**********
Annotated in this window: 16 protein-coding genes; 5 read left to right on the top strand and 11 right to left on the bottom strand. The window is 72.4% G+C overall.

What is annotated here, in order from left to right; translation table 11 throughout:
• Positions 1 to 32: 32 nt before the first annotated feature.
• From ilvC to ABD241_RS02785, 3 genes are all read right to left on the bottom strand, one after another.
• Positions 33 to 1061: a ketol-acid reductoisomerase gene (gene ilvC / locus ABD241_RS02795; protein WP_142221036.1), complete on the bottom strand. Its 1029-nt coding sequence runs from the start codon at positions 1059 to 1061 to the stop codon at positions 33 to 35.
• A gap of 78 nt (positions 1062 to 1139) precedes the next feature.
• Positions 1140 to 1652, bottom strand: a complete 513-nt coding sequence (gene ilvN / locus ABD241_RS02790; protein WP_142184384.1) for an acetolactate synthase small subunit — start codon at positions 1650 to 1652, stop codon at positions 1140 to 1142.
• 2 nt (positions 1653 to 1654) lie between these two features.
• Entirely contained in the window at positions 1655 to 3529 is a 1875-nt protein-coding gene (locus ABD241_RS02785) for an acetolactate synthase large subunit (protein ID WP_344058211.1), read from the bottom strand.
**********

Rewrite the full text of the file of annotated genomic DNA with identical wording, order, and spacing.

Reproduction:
Annotated in this window: 16 protein-coding genes; 5 read left to right on the top strand and 11 right to left on the bottom strand. The window is 72.4% G+C overall.

What is annotated here, in order from left to right; translation table 11 throughout:
• Positions 1 to 32: 32 nt before the first annotated feature.
• From ilvC to ABD241_RS02785, 3 genes are all read right to left on the bottom strand, one after another.
• Positions 33 to 1061: a ketol-acid reductoisomerase gene (gene ilvC / locus ABD241_RS02795; protein WP_142221036.1), complete on the bottom strand. Its 1029-nt coding sequence runs from the start codon at positions 1059 to 1061 to the stop codon at positions 33 to 35.
• A gap of 78 nt (positions 1062 to 1139) precedes the next feature.
• Positions 1140 to 1652, bottom strand: a complete 513-nt coding sequence (gene ilvN / locus ABD241_RS02790; protein WP_142184384.1) for an acetolactate synthase small subunit — start codon at positions 1650 to 1652, stop codon at positions 1140 to 1142.
• 2 nt (positions 1653 to 1654) lie between these two features.
• Entirely contained in the window at positions 1655 to 3529 is a 1875-nt protein-coding gene (locus ABD241_RS02785) for an acetolactate synthase large subunit (protein ID WP_344058211.1), read from the bottom strand.